Summary: How to resign from ministry

Intro: One of the things no one likes is to be a failure. We live in a very “success-oriented” society. Many judge their value as an individual on the basis of their success. Yet there are some times in our lives when the world sees a failure and God sees a success. One of those times involves “quitting.”

I remember in high school, we got a new principal, Ralph Bass. Ralph loved wrestling, and decided he would form a wrestling team. He took all the guys in the gym, lined them up, and extolled the virtues of wrestling. He tried to get commitments from them all to join his wrestling team. I was one of the fortunate ones who never joined up. For the others, many joined under force or coercion, and later ended up quitting the team. In the ensuing weeks in the chapel time, Ralph would preach about “quitting” and put down those “quitters”. He’d say, “you’re a quitter - no backbone - spineless character!” We came away thinking a quitter was about as low as you could get. But, is that really true?

This morning we want to look at quitting, retiring, stepping down, and see a man of God who quit, who was also a success for God. His name is Samuel. Turn with me first this morning to 1 Samuel 8. Read 1 Samuel 8:6-9 PRAY

Let’s look at principles we can learn about stepping down.

I. Lessons from the life of Samuel

A. Sometimes it is God’s will to step down

Here in verse 7 we see that God tells Samuel he is supposed to step down. Even though the people are wrong for wanting a king, yet Samuel is right to obey the Lord and step down. It is easy to get the idea in our society that any time you quit you are a failure. God tells Samuel here that the people are not rejecting Samuel, they are rejecting God.

Why do Christian ministries fail? Sometimes it is not the leader of the ministry who fails, but the people who fail to support the ministry. Samuel had been faithful to God, God had been faithful to the people, but the people had not been faithful to God.

One of the first tests to take when you are considering quitting something is this: is it God’s will for me to quit? It is easy to do things for the wrong motive. Here Samuel’s heart is right. He really does not want to give the people a king, yet he knows that that is what God wants him to do.

B. Sometimes stepping down is not your choice

Here in verse 7, we see that the people have not given Samuel a lot of choice. They want a king. There are times when it comes to stepping down that we don’t have a lot of say. Your boss walks in, says the company is restructuring, and you can either take early retirement or be terminated. That doesn’t make you a failure. In fact, you may be the most faithful employee the company has. Yet yours may be the job to be eliminated. Remember that God looks for faithfulness, not success.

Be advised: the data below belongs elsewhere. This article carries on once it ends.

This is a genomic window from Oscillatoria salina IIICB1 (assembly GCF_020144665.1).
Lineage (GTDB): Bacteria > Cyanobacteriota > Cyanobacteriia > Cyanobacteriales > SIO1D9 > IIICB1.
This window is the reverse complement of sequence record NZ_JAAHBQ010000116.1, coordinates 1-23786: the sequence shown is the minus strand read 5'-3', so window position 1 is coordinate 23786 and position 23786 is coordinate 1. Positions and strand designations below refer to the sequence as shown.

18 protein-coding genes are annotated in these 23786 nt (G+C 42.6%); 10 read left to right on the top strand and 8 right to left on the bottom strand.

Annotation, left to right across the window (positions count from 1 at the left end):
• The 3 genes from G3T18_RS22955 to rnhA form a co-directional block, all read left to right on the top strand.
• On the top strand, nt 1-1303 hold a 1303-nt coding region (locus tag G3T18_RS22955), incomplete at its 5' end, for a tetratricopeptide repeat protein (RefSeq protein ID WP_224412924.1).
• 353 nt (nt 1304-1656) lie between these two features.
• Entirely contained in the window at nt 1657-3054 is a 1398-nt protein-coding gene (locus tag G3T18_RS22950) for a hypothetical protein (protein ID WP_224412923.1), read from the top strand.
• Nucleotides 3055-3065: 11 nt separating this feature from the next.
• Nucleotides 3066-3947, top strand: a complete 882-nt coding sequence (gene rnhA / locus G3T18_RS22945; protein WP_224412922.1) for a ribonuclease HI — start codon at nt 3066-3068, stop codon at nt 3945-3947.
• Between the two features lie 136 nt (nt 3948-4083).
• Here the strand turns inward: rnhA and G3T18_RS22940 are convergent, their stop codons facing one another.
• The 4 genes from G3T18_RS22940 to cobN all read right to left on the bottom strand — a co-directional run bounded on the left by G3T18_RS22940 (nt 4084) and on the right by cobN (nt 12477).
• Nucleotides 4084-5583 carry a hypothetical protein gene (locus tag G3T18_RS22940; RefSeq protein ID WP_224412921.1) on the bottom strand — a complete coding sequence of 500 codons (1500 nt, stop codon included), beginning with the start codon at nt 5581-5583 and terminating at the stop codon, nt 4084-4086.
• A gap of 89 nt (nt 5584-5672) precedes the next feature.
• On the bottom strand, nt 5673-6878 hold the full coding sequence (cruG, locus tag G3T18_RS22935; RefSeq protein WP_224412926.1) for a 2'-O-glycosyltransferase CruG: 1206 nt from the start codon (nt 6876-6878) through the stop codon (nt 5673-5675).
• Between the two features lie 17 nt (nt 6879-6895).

Here we see it was the heart of the people that wanted a king. Samuel had been faithful to God.

C. Sometimes we step down because our job is finished.

Samuel had served the people faithfully for years. Now at the end of his life, even if they had not asked for a king, he would have been at the point of retirement. Look with me in 1 Samuel chapter 12. Read 12:1-2 Samuel had served the people faithfully. He was at the point of stepping down. Sometimes we think that we can never get to the point of finishing a job. While we should be faithful to God all our life, there are times in our life where we step down and let someone else take over. Paul reached that point in 2 Timothy 4:6-7 - when he said, I have fought the good fight, I have finished the race, I have kept the faith. Now there is in store for me the crown of righteousness, which the Lord, the righteous Judge, will award to me on that day--and not only to me, but also to all who have longed for his appearing.

D. Stepping down is good when our testimony has been consistent.

Look in 1 Sam. 12:3-5. At the end of Samuel’s ministry, he looks back and offers anyone the chance to speak up and accuse him of wrongdoing. No one is able to lay any accusation against him. In our society, leaders do wrong and then try to justify it on the basis of semantics, “Well, I never actually did lie, because if you look at the technical definition . . .” Samuel simply asks the question, “Can anyone point a finger at me?” And no one can. May each of us have that kind of life. There are those who step down because of wrongdoing: they are given an ultimatum, quit or be fired. Samuel steps down with a clear reputation.

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Bill Scott

commented on May 3, 2015

very good

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